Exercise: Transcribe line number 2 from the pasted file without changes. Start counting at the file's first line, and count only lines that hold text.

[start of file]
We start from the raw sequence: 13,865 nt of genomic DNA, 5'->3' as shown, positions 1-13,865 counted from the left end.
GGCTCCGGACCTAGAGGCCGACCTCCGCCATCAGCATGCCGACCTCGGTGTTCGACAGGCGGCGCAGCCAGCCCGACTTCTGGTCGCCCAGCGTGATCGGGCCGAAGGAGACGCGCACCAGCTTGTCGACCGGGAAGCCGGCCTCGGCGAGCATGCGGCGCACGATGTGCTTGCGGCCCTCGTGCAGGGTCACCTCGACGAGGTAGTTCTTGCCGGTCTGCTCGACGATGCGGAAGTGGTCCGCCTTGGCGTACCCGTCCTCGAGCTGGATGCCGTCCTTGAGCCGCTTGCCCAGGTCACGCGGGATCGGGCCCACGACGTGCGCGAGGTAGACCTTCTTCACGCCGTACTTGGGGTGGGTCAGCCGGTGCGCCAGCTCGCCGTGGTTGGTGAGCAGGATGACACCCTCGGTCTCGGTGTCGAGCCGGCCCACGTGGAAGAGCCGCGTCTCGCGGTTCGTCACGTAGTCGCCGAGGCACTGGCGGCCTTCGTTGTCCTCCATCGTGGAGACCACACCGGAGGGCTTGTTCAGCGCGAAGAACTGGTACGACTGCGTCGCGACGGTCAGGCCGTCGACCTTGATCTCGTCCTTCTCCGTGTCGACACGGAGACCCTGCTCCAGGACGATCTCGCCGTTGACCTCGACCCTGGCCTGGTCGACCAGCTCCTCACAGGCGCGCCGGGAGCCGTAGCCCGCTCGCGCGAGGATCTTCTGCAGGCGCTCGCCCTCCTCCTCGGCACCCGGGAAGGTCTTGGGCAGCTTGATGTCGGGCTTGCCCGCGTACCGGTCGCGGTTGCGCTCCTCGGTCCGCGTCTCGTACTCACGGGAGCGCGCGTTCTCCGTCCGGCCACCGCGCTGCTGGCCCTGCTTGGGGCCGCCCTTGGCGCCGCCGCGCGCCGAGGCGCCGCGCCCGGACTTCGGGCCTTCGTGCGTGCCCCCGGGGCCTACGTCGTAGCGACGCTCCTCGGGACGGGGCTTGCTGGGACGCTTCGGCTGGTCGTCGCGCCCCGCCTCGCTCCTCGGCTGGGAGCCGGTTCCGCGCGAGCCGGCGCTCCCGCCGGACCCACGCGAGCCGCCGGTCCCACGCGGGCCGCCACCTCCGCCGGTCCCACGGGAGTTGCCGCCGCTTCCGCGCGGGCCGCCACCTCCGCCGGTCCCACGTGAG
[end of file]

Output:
GGCTCCGGACCTAGAGGCCGACCTCCGCCATCAGCATGCCGACCTCGGTGTTCGACAGGCGGCGCAGCCAGCCCGACTTCTGGTCGCCCAGCGTGATCGGGCCGAAGGAGACGCGCACCAGCTTGTCGACCGGGAAGCCGGCCTCGGCGAGCATGCGGCGCACGATGTGCTTGCGGCCCTCGTGCAGGGTCACCTCGACGAGGTAGTTCTTGCCGGTCTGCTCGACGATGCGGAAGTGGTCCGCCTTGGCGTACCCGTCCTCGAGCTGGATGCCGTCCTTGAGCCGCTTGCCCAGGTCACGCGGGATCGGGCCCACGACGTGCGCGAGGTAGACCTTCTTCACGCCGTACTTGGGGTGGGTCAGCCGGTGCGCCAGCTCGCCGTGGTTGGTGAGCAGGATGACACCCTCGGTCTCGGTGTCGAGCCGGCCCACGTGGAAGAGCCGCGTCTCGCGGTTCGTCACGTAGTCGCCGAGGCACTGGCGGCCTTCGTTGTCCTCCATCGTGGAGACCACACCGGAGGGCTTGTTCAGCGCGAAGAACTGGTACGACTGCGTCGCGACGGTCAGGCCGTCGACCTTGATCTCGTCCTTCTCCGTGTCGACACGGAGACCCTGCTCCAGGACGATCTCGCCGTTGACCTCGACCCTGGCCTGGTCGACCAGCTCCTCACAGGCGCGCCGGGAGCCGTAGCCCGCTCGCGCGAGGATCTTCTGCAGGCGCTCGCCCTCCTCCTCGGCACCCGGGAAGGTCTTGGGCAGCTTGATGTCGGGCTTGCCCGCGTACCGGTCGCGGTTGCGCTCCTCGGTCCGCGTCTCGTACTCACGGGAGCGCGCGTTCTCCGTCCGGCCACCGCGCTGCTGGCCCTGCTTGGGGCCGCCCTTGGCGCCGCCGCGCGCCGAGGCGCCGCGCCCGGACTTCGGGCCTTCGTGCGTGCCCCCGGGGCCTACGTCGTAGCGACGCTCCTCGGGACGGGGCTTGCTGGGACGCTTCGGCTGGTCGTCGCGCCCCGCCTCGCTCCTCGGCTGGGAGCCGGTTCCGCGCGAGCCGGCGCTCCCGCCGGACCCACGCGAGCCGCCGGTCCCACGCGGGCCGCCACCTCCGCCGGTCCCACGGGAGTTGCCGCCGCTTCCGCGCGGGCCGCCACCTCCGCCGGTCCCACGTGAG